Blog No : 2020 / 42
5 dk okuma



The French Senate, on 25 November 2020, and the National Assembly, on 3 December 2020, have each adopted a resolution requesting the French government to recognize the Upper Karabakh region of Azerbaijan, which has declared itself as an independent republic in the previous years and is governed by separatist Armenians.

As it will be explained in the sections below, the case that needs to be highlighted is that the French government is clearly opposed to the request for the recognition of Upper Karabakh. Moreover, it is being stated that the resolutions are not binding.

In the resolution of the Senate, the military operations by Azerbaijan allegedly supported by Turkey and “mercenaries” are condemned, Azerbaijani forces are requested to withdraw immediately, and the measures to be taken by the Government are listed. The resolution additionally requests that humanitarian aid is provided to the civilian population as a priority and, within the framework of the OSCE Minsk Group’s activities (of which France is a co-chair), to initiate negotiations with the aim of finding a permanent solution to return to the 1994 borders.

Furthermore, the resolution asks for the consequences of Turkey’s role in the diplomatic field to be evaluated and for the most efficient response to be given together with the European partners.

The resolution calls for the “Republic of Upper Karabakh” to be recognized and emphasizes that this needs to be considered as an appropriate negotiation tool to find a permanent solution to the Karabakh conflict.

During the deliberations in the Senate, 14 senators took the floor, while the last speech was delivered in the name of the Government by the State Secretary of the Ministry of Europe and Foreign Affairs Jean-Baptiste Lemoyne. The speech of State Secretary Lemoyne, who went up to the rostrum right before the vote, unusually included elements against the draft decision. Lemoyne stated that France must remain neutral if it wishes to maintain its influence in the Minsk Group and, questioning the benefit and efficiency of France’s solitary recognition of Upper Karabakh, added that this would not provide an advantage to any party.

Lemoyne reminded that President Macron was the first to draw attention to the sending of mercenaries since the outbreak of the fighting and expressed that the policy of France is based on assistance to the civilian population, protecting cultural properties, and finding a political solution. He touched on the relations with Turkey by reminding that the Grey Wolves Movement was recently banned in France and stated that all of these subjects would be discussed during the EU Summit that would take place on 11 December. The Secretary of State, underlining that the Government was aware of the importance of the matter, emphasized that no state, including Armenia, has recognized the “Republic of Upper Karabakh” to this day.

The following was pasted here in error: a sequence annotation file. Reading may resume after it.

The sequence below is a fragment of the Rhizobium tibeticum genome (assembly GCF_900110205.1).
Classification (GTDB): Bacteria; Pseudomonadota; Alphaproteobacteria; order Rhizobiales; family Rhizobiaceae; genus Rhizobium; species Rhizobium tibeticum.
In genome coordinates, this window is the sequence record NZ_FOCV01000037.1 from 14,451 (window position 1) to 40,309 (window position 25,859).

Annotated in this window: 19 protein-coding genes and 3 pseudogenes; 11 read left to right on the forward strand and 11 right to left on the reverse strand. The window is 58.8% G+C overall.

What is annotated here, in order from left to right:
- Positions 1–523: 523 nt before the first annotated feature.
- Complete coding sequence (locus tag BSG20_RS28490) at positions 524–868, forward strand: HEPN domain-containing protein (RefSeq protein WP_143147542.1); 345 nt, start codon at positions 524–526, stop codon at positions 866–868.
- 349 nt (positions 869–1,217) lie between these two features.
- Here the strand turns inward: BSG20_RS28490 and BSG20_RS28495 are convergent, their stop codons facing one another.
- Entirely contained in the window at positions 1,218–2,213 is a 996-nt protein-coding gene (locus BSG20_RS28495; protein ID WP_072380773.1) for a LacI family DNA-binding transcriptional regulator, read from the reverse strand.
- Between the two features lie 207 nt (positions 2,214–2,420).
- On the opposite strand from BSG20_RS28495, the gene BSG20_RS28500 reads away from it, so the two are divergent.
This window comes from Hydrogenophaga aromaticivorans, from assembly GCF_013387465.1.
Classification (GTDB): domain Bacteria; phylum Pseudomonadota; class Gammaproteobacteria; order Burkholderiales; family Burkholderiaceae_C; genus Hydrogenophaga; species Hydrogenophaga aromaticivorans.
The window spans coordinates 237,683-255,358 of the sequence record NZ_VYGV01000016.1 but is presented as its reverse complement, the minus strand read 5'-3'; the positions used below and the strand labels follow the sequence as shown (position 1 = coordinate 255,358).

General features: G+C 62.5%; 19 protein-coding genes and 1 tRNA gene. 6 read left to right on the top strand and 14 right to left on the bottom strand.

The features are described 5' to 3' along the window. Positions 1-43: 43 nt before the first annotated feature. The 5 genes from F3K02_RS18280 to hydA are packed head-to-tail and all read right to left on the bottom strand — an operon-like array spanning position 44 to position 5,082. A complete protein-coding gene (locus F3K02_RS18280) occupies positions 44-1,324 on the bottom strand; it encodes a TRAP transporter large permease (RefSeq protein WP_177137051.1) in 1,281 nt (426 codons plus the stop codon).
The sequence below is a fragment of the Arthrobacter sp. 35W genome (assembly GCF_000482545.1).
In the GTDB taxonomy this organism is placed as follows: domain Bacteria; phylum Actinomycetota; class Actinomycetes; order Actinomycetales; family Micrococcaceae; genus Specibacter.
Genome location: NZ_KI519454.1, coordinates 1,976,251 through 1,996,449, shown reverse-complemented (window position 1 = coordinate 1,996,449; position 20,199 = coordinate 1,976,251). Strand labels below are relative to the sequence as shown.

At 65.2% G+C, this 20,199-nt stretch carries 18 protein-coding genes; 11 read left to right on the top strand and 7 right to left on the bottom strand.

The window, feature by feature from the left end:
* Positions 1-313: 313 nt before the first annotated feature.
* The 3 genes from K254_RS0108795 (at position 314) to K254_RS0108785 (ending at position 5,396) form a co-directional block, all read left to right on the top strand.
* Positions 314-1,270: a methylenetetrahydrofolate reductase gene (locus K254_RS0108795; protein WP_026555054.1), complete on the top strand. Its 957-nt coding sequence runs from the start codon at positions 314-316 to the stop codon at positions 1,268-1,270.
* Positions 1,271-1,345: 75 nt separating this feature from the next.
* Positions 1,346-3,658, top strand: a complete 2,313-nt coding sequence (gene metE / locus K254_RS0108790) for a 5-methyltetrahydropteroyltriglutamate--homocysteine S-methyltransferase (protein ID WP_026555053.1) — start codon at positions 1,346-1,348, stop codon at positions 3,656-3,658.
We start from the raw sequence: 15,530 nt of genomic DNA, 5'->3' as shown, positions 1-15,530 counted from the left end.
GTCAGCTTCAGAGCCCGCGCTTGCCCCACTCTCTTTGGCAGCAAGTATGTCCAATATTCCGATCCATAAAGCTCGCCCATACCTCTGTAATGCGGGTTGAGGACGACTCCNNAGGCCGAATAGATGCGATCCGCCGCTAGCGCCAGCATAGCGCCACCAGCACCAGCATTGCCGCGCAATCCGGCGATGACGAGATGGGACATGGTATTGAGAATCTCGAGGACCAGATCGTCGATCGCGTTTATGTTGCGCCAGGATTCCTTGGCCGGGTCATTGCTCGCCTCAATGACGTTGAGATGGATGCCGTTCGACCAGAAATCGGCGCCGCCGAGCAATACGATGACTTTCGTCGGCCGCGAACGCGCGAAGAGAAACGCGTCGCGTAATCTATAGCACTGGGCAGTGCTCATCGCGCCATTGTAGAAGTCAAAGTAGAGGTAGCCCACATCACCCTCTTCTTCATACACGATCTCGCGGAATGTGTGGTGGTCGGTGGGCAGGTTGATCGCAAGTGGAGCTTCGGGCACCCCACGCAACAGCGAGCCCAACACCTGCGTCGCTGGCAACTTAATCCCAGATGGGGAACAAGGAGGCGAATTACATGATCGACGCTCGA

Naturally, it has been observed that the government of Armenia has welcomed the resolution of the French Senate. The Armenian Foreign Minister expressed that the resolution means an important step was taken towards the recognition of the Upper Karabakh population’s right to self-determination and that the Senate’s resolution attesting that Upper Karabakh was under attack would contribute to the establishment of regional peace. 

Meanwhile, Turkey has reacted to the resolution. Foreign Minister Mevlüt Çavuşoğlu, stating that he rejects in its entirety the alleged claims regarding Turkey, expressed that the French Senate’s resolution reflects an approach that disregards international law for the sake of internal political considerations and that the references in the resolution regarding Azerbaijan’s withdrawal from its own territory that it has liberated from occupation are ridiculous, one-sided, and detached from reality. Çavuşoğlu, reminding that Turkey always sided with peace, stated that cooperation can be made with France to establish peace.

The Minister of Europe and Foreign Affairs Jean-Yves Le Drian attended and delivered a statement at the meetings of the French National Assembly. The Minister said that he understood the sensitivity of the members of the Assembly regarding the matter in question, but nonetheless voiced that such a recognition would weaken France’s role within the Minsk Group and would make it more difficult for France to engage in mediation. Le Drian put emphasis on the fact that even the Armenians themselves do not have a request in terms of recognition and stressed that he was against the recognition.

There have been instances when one may prefer later that such resolutions adopted for various motivations had never been taken. The resolutions adopted by the French Senate and the National Assembly can be considered within this context. It is clearly seen that the French government is opposed to the recognition of Upper Karabakh. It would not be wrong to say that the insistence of the senators and deputies on the request for recognition is entirely based on the considerations of domestic politics, the desire to appease the Armenian community in France, and to providing a new justification for the ever-increasing anti-Muslim sentiment in France. When considering that Upper Karabakh is not even recognized by Armenia, this current situation adds complications rather than providing benefit to the resolution of the issue. Such examples have been seen in the past when the same Parliament adopted resolutions related to Turkey regarding the 1915 events.


*(R) Ambassador

**This is the English translation of a Turkish-language article that was published by AVİM on 7 December 2020. To view the original article, please click:

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